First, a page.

If you like your card games served with a helping of dystopian horror, Pure Hold’em has you covered. It presents a disturbing vision where the titular pastime is enjoyed not by human beings but by sentient tablets, which gather together to play a few hands, using advanced nanotechnology to invisibly move chips and shuffle cards. Using complex algorithms, they’ve formed their own artificial personae, positing themselves as impulsive gamblers and wily old veterans. But this is all just pretence. There is no sign of human life within these pristine penthouse suites and out on those immaculate casino floors. Clearly, we're looking at a future where everyone on the planet is dead.
Okay, perhaps we’re allowing our imaginations to run away with us a little, but we’re making a serious point here. Until now VooFoo Studios has followed a similar template to reasonable success. Both Pure Chess and Pure Pool are exceptionally polished takes on their chosen pastimes, boasting luxuriant looks and no little style. There’s certainly no shame in appreciating their premium aesthetic: look around the mahogany tables with their expensive baize and injection-moulded chips, all lovingly rendered in pin-sharp definition, and the lifestyle of a high-stakes gambler suddenly seems a whole lot more appealing. Even if it does mean subjecting yourself to a soundtrack of Anchorman-style jazz flute, fifth-rate hip-hop or bizarre big-band numbers espousing the joys of poker.
But much as there’s an undeniable tactile pleasure to Pure Hold’em, it’s a game with a fundamental problem at its heart. Put simply, the inability to see your opponent makes it a poor substitute for the real thing. Hold’em is a game about reading tells and learning behaviours. Over time you’ll gain an instinct for when a rival has a good hand and when they’re bluffing, and you do that not just by spotting play patterns, but watching how confident they look, how carefully they consider their options before checking or raising - even how often they glance at their cards.
When playing Pure Hold’em online, all you can see is a progress bar that fills up while a human opponent is pondering their next move; any AI players filling the spaces around the table will make their play instantly. You’ve only got 15 seconds per turn, so even the most cautious player doesn’t have a great deal of thinking time. Admittedly, it’s a problem that isn’t exclusive to Pure Hold’em, but it seems more noticeable here – perhaps because VooFoo has otherwise gone to such great lengths to replicate the look of a real game, and so the absence of humanity is more keenly felt.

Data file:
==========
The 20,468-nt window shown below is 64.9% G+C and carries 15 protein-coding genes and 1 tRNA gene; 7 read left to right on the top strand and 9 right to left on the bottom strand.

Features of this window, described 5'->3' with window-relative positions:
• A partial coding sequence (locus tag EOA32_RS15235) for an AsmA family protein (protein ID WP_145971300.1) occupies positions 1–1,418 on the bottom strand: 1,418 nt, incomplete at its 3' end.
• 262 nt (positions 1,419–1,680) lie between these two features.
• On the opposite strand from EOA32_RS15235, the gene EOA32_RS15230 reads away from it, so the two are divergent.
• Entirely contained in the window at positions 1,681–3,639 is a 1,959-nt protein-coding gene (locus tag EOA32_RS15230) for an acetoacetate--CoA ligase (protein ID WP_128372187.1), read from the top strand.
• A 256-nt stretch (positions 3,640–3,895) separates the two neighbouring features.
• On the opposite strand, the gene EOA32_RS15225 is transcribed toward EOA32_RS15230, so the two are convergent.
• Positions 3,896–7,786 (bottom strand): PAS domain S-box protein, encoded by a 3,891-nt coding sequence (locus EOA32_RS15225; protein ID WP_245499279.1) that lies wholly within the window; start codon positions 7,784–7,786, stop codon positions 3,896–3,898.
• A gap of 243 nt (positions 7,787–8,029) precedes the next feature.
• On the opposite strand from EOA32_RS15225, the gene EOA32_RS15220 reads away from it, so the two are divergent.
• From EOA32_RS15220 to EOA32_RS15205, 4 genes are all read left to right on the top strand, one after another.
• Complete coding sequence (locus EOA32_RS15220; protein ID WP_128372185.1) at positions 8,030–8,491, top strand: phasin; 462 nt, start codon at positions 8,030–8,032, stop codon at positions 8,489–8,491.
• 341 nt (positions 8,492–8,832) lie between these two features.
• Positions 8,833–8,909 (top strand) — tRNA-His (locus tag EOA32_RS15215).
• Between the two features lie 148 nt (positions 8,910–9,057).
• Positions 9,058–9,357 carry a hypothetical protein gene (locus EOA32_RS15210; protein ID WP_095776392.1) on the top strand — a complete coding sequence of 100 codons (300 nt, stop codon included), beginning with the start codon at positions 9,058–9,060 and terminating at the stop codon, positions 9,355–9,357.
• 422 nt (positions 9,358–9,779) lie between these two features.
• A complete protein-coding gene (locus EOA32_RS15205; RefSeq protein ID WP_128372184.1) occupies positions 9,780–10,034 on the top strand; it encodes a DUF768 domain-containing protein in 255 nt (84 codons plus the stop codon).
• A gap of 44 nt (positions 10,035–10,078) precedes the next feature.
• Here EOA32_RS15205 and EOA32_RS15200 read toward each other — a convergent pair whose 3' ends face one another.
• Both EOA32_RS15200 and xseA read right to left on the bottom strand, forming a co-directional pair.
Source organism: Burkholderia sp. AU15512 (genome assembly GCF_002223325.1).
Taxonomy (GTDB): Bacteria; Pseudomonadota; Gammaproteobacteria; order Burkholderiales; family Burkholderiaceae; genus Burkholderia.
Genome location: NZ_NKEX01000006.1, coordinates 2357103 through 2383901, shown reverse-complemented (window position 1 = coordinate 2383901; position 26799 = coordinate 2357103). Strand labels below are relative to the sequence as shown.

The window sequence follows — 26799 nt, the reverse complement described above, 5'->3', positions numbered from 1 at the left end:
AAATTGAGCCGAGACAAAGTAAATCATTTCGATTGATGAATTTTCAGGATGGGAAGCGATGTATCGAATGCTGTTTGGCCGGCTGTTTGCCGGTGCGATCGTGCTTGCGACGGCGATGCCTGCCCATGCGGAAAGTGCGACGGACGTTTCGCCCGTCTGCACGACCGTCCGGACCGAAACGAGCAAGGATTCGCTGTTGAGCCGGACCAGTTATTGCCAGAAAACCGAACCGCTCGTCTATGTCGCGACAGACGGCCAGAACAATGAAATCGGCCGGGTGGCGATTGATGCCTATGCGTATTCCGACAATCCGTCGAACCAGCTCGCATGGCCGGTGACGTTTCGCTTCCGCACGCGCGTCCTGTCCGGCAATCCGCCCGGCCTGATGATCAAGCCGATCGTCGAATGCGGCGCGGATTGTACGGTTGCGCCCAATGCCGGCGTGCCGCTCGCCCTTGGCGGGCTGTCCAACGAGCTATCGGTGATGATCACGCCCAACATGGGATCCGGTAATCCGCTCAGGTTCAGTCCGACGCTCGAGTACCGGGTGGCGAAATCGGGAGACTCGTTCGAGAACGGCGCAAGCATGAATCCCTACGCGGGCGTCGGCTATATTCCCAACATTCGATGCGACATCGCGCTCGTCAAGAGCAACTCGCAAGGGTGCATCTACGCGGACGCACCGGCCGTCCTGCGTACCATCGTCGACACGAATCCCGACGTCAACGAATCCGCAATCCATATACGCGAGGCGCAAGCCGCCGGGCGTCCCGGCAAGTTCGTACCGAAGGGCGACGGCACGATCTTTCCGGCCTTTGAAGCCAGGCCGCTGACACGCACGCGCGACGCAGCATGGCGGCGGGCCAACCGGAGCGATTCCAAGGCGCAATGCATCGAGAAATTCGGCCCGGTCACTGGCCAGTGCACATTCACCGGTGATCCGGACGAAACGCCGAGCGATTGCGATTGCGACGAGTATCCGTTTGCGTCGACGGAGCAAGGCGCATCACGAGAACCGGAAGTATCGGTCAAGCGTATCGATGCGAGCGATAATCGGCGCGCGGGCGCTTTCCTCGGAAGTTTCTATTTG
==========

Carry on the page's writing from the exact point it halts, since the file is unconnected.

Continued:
Then, of course, there’s the inherent issue of gambling with fake money. Each table has a buy-in fee, and your meagre supply of chips at the outset means you’ll need to spend plenty of time on the Joker and Jack tournaments for novices to earn entry to the Aces and Masters events. Alternatively, you can spend a little real world cash if you want to up the ante a little sooner: we bought 1,000,000 chips at £4.79 to get a spot at the top tables. Yet even players who’ve shelled out for these tokens are going to be unrealistically comfortable taking risks. During our second online session we watched one opponent gain 900,000 chips before losing it all by going all-in on a pair of queens. Meanwhile, offline play gives you a short bio for each of the AI characters as a primer for their playstyle, but there’s not much difference between most of them – only the ultra-cautious and consistently reckless competitors stand out.
For all our complaints, we’re sure there’s an audience out there for a game of digital poker that’s put a little more effort into dressing for the occasion than its perfunctory peers. And with its gorgeously lit environments, its trio of smartly designed card sets and its customisable cloth patterns, Pure Hold’em is undoubtedly a class act. We just wish it had a little more soul.